So, from what I can tell, the decks aft of the Bismarck funnel, and forward of the main hangar, are not flat at all, but angled up to the catapult, and the beam ends of the deck angle down and away from the horizontal railings at the same time. Added to all of this is the deck camber for water drainage, and you have an incredibly complicated build.

Or am I seeing this wrongly?

Rob


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 Post subject: Re: Bismarck 1/100
PostPosted: Mon Nov 26, 2012 4:03 pm 
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Capitão Norbert wrote:
Attachment:
plataforma de popa.jpg
Middle hangar with their Rails :cool_2:


Wonderful! You can see the railings coming from the main hangar to the catapult in this drawing, and the same type of railings coming from the funnel hangars in the photograph I shared from Tirpitz. We're getting closer to solving this!

Rob


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 Post subject: Re: Bismarck 1/100
PostPosted: Tue Nov 27, 2012 4:06 am 
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Rob Wood wrote:
Or am I seeing this wrongly?


No, you seem to see it correct.

As mentioned above, I would do either side of the catapult in three pieces. The largest should be the centre one, #1 in my hastily done drawing (with exaggerated angles for clarification). The two smaller ones, with the more compound curve, #2 in my drawing, shouldn't be that difficult to build. I would simply make a template out of paper, maybe a square or rectangular piece with one corner drawn out of alignment in order to 'reach' the upper edge of the catapult level.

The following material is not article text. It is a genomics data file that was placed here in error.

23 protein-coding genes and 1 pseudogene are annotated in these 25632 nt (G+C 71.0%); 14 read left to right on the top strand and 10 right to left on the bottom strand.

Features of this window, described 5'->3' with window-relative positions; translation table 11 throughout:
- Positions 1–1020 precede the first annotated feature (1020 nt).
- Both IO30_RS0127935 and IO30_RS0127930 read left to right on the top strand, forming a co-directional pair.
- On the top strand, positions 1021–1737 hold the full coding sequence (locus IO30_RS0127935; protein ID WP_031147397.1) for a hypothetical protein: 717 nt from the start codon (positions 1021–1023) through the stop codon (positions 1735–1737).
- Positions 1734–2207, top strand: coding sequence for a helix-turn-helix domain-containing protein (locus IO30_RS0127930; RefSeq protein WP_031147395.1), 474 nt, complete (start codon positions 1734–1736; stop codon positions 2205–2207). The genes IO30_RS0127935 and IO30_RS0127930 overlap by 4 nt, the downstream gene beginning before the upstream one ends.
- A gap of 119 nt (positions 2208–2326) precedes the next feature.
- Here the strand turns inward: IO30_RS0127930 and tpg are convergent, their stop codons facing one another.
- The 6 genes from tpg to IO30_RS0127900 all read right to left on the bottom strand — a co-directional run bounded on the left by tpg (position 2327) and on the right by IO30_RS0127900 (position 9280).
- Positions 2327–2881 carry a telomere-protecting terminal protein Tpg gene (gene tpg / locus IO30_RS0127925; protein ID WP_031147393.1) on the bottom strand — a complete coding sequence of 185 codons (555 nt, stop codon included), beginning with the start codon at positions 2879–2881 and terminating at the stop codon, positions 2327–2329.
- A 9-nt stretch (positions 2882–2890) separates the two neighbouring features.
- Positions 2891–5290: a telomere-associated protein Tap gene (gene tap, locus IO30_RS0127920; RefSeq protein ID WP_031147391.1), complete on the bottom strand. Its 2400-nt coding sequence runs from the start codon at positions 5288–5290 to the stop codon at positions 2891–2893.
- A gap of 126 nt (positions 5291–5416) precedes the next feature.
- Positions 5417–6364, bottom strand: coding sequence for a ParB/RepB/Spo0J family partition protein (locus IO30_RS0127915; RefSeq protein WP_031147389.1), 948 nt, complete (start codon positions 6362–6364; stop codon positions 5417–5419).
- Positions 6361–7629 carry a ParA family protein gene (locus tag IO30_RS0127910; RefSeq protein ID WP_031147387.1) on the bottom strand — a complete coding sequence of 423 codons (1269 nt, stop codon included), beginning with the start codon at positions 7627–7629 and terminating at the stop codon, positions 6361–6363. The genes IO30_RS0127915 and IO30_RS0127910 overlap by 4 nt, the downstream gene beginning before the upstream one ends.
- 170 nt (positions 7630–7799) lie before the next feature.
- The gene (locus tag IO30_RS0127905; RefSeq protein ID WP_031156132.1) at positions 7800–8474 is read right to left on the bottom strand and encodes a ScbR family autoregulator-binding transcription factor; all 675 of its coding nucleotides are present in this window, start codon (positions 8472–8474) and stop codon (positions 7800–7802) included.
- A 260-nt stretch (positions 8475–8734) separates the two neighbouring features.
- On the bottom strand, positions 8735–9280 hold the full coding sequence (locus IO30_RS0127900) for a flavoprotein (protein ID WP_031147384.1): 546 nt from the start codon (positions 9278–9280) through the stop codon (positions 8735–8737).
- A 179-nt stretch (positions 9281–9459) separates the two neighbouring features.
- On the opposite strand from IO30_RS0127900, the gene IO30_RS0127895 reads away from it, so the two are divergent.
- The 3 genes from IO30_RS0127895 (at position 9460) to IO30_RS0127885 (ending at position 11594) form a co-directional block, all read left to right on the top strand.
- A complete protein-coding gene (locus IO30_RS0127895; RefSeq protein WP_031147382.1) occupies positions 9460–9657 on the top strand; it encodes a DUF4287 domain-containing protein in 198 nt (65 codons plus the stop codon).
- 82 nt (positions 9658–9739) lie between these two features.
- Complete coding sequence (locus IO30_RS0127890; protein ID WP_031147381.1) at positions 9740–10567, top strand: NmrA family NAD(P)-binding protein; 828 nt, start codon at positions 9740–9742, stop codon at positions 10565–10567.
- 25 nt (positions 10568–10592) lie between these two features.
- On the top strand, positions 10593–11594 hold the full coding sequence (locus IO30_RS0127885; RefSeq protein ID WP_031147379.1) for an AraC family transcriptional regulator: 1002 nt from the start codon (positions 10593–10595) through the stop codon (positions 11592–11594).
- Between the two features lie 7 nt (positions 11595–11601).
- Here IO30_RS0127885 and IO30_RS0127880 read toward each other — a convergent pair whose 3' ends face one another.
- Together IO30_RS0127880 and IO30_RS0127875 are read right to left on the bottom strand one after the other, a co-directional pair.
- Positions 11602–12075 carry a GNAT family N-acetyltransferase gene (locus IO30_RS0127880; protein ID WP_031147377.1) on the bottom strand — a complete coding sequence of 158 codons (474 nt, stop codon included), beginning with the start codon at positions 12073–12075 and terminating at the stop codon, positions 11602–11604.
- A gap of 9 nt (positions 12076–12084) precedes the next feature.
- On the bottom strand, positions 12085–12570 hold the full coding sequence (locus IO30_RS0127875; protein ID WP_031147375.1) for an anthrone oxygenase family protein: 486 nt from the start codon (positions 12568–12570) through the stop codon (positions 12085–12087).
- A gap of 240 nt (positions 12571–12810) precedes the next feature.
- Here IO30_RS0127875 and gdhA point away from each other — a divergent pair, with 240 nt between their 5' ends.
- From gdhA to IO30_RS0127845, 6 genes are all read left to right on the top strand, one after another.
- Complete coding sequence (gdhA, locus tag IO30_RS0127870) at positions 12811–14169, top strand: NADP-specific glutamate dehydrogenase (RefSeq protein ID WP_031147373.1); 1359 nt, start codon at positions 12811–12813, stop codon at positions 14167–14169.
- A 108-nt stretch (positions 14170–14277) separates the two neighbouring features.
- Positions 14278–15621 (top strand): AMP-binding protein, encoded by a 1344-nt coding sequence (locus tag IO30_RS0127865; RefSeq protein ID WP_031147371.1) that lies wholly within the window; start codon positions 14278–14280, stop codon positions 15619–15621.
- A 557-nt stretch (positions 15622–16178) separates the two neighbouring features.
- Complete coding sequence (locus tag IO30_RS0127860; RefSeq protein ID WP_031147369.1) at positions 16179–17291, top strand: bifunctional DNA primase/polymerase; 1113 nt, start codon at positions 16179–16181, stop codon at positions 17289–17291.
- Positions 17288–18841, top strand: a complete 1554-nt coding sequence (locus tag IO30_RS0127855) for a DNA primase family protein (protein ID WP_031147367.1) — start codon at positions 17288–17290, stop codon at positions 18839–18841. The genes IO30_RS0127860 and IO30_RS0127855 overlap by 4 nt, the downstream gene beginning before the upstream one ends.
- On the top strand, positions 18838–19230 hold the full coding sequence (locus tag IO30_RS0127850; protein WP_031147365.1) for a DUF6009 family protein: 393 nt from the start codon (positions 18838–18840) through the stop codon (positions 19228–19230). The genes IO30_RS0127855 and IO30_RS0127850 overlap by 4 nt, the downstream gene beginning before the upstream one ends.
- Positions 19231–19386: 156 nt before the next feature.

I think the most difficult thing is to add the deck camber. But would it be noticable at your scale? How much would it be? Half-a-millimeter per inch? Maybe it was too complicated for them too, so they left it out? :big_grin:

Happy modelling ~ Olaf!


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sloped_decks-catapult.jpg
sloped_decks-catapult.jpg [ 11.83 KiB | Viewed 2720 times ]

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 Post subject: Re: Bismarck 1/100
PostPosted: Sat Dec 01, 2012 11:23 pm 
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Not sure if this was mentioned, or if anything would be that useful, lots of videos of the Bismarck at the bottom of the Atlantic. Looks like they were only posted around August 2012.

http://www.youtube.com/channel/UClVlyPq ... eos?view=0


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 Post subject: Re: Bismarck 1/100
PostPosted: Sun Dec 02, 2012 5:27 am 
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Location: Vlaardingen, The Netherlands
Olaf Held wrote:
Rob Wood wrote:
Or am I seeing this wrongly?


No, you seem to see it correct.

As mentioned above, I would do either side of the catapult in three pieces. The largest should be the centre one, #1 in my hastily done drawing (with exaggerated angles for clarification). The two smaller ones, with the more compound curve, #2 in my drawing, shouldn't be that difficult to build. I would simply make a template out of paper, maybe a square or rectangular piece with one corner drawn out of alignment in order to 'reach' the upper edge of the catapult level.

I think the most difficult thing is to add the deck camber. But would it be noticable at your scale? How much would it be? Half-a-millimeter per inch? Maybe it was too complicated for them too, so they left it out? :big_grin:

Happy modelling ~ Olaf!


May I suggest making a mold of this piece of deck?
Place the mold and then add the deck planking and you have the correct shape.